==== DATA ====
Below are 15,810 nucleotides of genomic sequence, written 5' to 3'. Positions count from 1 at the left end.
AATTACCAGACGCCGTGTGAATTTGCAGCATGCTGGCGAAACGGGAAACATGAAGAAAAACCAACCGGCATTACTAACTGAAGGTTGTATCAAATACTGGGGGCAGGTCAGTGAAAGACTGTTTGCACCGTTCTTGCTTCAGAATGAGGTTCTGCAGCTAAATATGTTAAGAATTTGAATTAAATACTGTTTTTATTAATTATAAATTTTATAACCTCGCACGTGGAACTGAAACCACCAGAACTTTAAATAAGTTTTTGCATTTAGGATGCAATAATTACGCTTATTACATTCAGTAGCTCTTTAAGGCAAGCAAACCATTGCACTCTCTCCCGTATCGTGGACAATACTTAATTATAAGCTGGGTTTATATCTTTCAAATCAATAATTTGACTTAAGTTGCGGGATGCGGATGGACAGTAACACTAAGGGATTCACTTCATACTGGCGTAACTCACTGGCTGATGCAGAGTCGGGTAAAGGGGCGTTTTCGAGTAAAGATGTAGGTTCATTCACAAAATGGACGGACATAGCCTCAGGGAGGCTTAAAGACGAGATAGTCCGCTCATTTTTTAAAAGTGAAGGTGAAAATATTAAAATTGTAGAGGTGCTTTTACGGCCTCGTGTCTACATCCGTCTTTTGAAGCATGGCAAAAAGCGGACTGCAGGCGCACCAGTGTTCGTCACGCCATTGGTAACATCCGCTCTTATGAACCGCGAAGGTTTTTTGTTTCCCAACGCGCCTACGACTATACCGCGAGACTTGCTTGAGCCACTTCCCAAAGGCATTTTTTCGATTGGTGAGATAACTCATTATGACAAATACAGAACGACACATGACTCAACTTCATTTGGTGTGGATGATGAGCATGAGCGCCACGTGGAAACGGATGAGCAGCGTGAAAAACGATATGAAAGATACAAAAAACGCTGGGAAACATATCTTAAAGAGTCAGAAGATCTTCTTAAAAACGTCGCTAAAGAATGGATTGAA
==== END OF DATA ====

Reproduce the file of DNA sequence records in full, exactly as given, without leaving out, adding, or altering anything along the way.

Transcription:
Below are 15,810 nucleotides of genomic sequence, written 5' to 3'. Positions count from 1 at the left end.
AATTACCAGACGCCGTGTGAATTTGCAGCATGCTGGCGAAACGGGAAACATGAAGAAAAACCAACCGGCATTACTAACTGAAGGTTGTATCAAATACTGGGGGCAGGTCAGTGAAAGACTGTTTGCACCGTTCTTGCTTCAGAATGAGGTTCTGCAGCTAAATATGTTAAGAATTTGAATTAAATACTGTTTTTATTAATTATAAATTTTATAACCTCGCACGTGGAACTGAAACCACCAGAACTTTAAATAAGTTTTTGCATTTAGGATGCAATAATTACGCTTATTACATTCAGTAGCTCTTTAAGGCAAGCAAACCATTGCACTCTCTCCCGTATCGTGGACAATACTTAATTATAAGCTGGGTTTATATCTTTCAAATCAATAATTTGACTTAAGTTGCGGGATGCGGATGGACAGTAACACTAAGGGATTCACTTCATACTGGCGTAACTCACTGGCTGATGCAGAGTCGGGTAAAGGGGCGTTTTCGAGTAAAGATGTAGGTTCATTCACAAAATGGACGGACATAGCCTCAGGGAGGCTTAAAGACGAGATAGTCCGCTCATTTTTTAAAAGTGAAGGTGAAAATATTAAAATTGTAGAGGTGCTTTTACGGCCTCGTGTCTACATCCGTCTTTTGAAGCATGGCAAAAAGCGGACTGCAGGCGCACCAGTGTTCGTCACGCCATTGGTAACATCCGCTCTTATGAACCGCGAAGGTTTTTTGTTTCCCAACGCGCCTACGACTATACCGCGAGACTTGCTTGAGCCACTTCCCAAAGGCATTTTTTCGATTGGTGAGATAACTCATTATGACAAATACAGAACGACACATGACTCAACTTCATTTGGTGTGGATGATGAGCATGAGCGCCACGTGGAAACGGATGAGCAGCGTGAAAAACGATATGAAAGATACAAAAAACGCTGGGAAACATATCTTAAAGAGTCAGAAGATCTTCTTAAAAACGTCGCTAAAGAATGGATTGAA